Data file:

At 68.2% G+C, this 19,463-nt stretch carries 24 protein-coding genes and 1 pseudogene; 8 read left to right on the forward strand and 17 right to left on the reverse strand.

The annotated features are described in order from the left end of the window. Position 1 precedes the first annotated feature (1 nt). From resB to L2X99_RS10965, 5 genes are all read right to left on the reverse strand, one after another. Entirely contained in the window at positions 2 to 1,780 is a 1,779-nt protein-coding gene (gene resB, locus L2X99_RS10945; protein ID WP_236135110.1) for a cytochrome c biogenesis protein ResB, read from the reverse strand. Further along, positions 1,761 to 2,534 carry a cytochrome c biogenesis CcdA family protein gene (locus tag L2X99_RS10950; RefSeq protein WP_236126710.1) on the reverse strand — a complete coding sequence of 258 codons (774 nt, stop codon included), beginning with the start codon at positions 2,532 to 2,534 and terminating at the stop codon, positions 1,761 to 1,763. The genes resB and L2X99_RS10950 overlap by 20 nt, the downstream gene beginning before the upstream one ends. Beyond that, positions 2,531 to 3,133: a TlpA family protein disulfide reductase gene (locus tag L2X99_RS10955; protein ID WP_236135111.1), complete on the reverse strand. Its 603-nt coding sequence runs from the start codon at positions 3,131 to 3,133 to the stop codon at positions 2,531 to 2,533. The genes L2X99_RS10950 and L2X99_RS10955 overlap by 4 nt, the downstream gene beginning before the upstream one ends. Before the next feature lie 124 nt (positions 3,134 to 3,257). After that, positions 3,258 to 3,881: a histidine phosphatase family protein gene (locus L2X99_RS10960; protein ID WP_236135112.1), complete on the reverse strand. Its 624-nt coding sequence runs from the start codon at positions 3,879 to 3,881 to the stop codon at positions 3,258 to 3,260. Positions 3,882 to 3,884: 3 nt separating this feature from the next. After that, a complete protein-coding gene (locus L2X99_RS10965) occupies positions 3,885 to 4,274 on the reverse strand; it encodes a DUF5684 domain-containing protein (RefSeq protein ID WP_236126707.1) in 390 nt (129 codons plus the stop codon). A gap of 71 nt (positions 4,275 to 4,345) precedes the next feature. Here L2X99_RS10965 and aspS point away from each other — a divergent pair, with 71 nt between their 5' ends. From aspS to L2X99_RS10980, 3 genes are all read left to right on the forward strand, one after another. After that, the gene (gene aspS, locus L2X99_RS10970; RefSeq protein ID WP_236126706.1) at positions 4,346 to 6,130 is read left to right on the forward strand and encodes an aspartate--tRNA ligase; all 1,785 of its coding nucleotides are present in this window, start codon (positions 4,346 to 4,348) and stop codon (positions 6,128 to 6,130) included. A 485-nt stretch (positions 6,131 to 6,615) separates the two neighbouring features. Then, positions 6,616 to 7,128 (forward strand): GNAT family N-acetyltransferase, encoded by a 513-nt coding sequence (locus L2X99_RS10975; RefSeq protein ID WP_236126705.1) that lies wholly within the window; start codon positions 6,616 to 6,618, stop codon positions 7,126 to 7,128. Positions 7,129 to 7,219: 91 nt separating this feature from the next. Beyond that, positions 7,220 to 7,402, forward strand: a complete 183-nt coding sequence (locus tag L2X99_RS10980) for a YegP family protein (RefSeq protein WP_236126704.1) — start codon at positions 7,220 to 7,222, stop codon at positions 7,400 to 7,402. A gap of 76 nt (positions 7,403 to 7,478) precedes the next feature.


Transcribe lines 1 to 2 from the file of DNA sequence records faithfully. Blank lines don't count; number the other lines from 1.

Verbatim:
At 68.2% G+C, this 19,463-nt stretch carries 24 protein-coding genes and 1 pseudogene; 8 read left to right on the forward strand and 17 right to left on the reverse strand.

The annotated features are described in order from the left end of the window. Position 1 precedes the first annotated feature (1 nt). From resB to L2X99_RS10965, 5 genes are all read right to left on the reverse strand, one after another. Entirely contained in the window at positions 2 to 1,780 is a 1,779-nt protein-coding gene (gene resB, locus L2X99_RS10945; protein ID WP_236135110.1) for a cytochrome c biogenesis protein ResB, read from the reverse strand. Further along, positions 1,761 to 2,534 carry a cytochrome c biogenesis CcdA family protein gene (locus tag L2X99_RS10950; RefSeq protein WP_236126710.1) on the reverse strand — a complete coding sequence of 258 codons (774 nt, stop codon included), beginning with the start codon at positions 2,532 to 2,534 and terminating at the stop codon, positions 1,761 to 1,763. The genes resB and L2X99_RS10950 overlap by 20 nt, the downstream gene beginning before the upstream one ends. Beyond that, positions 2,531 to 3,133: a TlpA family protein disulfide reductase gene (locus tag L2X99_RS10955; protein ID WP_236135111.1), complete on the reverse strand. Its 603-nt coding sequence runs from the start codon at positions 3,131 to 3,133 to the stop codon at positions 2,531 to 2,533. The genes L2X99_RS10950 and L2X99_RS10955 overlap by 4 nt, the downstream gene beginning before the upstream one ends. Before the next feature lie 124 nt (positions 3,134 to 3,257). After that, positions 3,258 to 3,881: a histidine phosphatase family protein gene (locus L2X99_RS10960; protein ID WP_236135112.1), complete on the reverse strand. Its 624-nt coding sequence runs from the start codon at positions 3,879 to 3,881 to the stop codon at positions 3,258 to 3,260. Positions 3,882 to 3,884: 3 nt separating this feature from the next. After that, a complete protein-coding gene (locus L2X99_RS10965) occupies positions 3,885 to 4,274 on the reverse strand; it encodes a DUF5684 domain-containing protein (RefSeq protein ID WP_236126707.1) in 390 nt (129 codons plus the stop codon). A gap of 71 nt (positions 4,275 to 4,345) precedes the next feature. Here L2X99_RS10965 and aspS point away from each other — a divergent pair, with 71 nt between their 5' ends. From aspS to L2X99_RS10980, 3 genes are all read left to right on the forward strand, one after another. After that, the gene (gene aspS, locus L2X99_RS10970; RefSeq protein ID WP_236126706.1) at positions 4,346 to 6,130 is read left to right on the forward strand and encodes an aspartate--tRNA ligase; all 1,785 of its coding nucleotides are present in this window, start codon (positions 4,346 to 4,348) and stop codon (positions 6,128 to 6,130) included. A 485-nt stretch (positions 6,131 to 6,615) separates the two neighbouring features. Then, positions 6,616 to 7,128 (forward strand): GNAT family N-acetyltransferase, encoded by a 513-nt coding sequence (locus L2X99_RS10975; RefSeq protein ID WP_236126705.1) that lies wholly within the window; start codon positions 6,616 to 6,618, stop codon positions 7,126 to 7,128. Positions 7,129 to 7,219: 91 nt separating this feature from the next. Beyond that, positions 7,220 to 7,402, forward strand: a complete 183-nt coding sequence (locus tag L2X99_RS10980) for a YegP family protein (RefSeq protein WP_236126704.1) — start codon at positions 7,220 to 7,222, stop codon at positions 7,400 to 7,402. A gap of 76 nt (positions 7,403 to 7,478) precedes the next feature.